The continuing tradition of Morris Dancing in Abingdon is very old. In 1560, the accounts of Abingdon's parish church had an entry detailing the purchase of "two dossin of Morres belles".
The side dances in the Cotswold Tradition. Its dances are its own, and it doesn't do dances from outside its own repertoire. The side's yellow and green colours represent the growing and the fully ripe corn so important to the agricultural heritage of Abingdon's people.
Abingdon Morris doesn't live in isolation as just a set of dances. Morris dancing survives in Abingdon as part of a unique group of interrelated customs involving the Ock Street Horns, the Election of the Mayor of Ock Street, and the Mayor's regalia. On the Saturday nearest the nineteenth of June, people who live or work in Ock Street exercise their right to freely elect their own Mayor. The current Mayor, Roger Cox, and his family are closely connected with Ock Street. Charles Cox, a carpenter, was Mayor of Ock street in 1894.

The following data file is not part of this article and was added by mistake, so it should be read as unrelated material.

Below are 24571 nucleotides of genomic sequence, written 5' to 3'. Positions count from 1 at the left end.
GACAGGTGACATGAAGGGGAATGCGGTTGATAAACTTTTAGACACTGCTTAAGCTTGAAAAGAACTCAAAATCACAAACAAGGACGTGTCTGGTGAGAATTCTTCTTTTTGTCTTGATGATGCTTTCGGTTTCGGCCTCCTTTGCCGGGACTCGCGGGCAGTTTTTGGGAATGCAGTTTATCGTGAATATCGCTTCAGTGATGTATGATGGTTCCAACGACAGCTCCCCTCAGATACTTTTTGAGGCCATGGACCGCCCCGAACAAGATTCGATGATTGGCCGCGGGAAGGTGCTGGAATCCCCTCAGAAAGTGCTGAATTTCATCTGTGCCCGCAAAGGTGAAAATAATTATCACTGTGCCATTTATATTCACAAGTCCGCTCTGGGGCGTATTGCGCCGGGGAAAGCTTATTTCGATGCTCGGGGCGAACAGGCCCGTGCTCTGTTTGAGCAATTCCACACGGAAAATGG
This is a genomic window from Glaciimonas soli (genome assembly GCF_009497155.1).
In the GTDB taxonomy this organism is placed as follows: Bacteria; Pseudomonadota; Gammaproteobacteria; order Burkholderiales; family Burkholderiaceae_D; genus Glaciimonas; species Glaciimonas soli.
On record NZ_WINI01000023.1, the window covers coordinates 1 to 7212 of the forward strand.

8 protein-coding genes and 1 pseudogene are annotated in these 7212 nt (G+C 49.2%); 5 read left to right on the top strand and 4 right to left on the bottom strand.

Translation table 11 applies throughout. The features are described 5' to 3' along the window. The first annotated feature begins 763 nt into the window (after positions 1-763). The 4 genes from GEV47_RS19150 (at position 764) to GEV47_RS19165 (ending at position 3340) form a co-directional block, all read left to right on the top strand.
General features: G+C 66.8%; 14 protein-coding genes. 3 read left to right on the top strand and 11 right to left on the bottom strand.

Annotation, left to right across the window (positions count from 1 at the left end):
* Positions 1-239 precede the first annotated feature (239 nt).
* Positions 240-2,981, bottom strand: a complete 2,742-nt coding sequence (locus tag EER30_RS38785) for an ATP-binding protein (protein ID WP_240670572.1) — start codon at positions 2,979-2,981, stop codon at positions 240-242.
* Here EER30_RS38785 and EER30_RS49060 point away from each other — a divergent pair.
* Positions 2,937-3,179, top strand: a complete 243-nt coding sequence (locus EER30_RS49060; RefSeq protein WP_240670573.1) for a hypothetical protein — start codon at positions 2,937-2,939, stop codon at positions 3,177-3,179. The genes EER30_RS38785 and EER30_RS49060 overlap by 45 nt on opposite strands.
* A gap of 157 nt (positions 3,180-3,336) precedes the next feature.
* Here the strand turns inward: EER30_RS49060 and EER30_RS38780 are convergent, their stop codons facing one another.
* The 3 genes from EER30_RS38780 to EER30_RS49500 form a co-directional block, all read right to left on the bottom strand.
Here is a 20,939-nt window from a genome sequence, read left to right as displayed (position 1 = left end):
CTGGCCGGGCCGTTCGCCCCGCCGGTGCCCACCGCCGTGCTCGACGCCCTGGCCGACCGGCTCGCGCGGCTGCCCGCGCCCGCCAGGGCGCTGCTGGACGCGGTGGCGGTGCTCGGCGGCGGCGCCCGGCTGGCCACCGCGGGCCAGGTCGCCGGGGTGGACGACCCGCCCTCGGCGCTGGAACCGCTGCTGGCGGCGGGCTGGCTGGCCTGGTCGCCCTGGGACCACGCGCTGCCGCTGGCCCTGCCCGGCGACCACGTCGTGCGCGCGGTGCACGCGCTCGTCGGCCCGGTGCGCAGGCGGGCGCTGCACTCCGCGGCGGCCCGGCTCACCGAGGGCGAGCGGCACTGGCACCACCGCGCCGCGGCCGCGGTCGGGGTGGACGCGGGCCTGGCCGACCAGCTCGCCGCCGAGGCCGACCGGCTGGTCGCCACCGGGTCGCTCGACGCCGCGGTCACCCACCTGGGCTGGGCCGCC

Sharp published one dance only, but referred to a repertoire of 12. The Abingdon sides agreed there ought to be twelve, exclusive of jigs, and both teams now include Gentleman Jack.
- Processional - walk-on
- Broom Dance - a one-man jig
- The Nutting Girl, Nutting (Hunting) We Will Go
- Constant Billy
- Sally Luker
- Princes' Royal
- Princess Royal (MDT)
- Princess Royal (BC - EMB1)
- The Curly-Headed Ploughboy
- The Girl I Left Behind Me
- The Maid of the Mill
- The Squire's Dance (The Mayor's Dance)
- Jockie to the Fair
- The Duke of Marlborough
- Shepherds' Hey - a two-man jig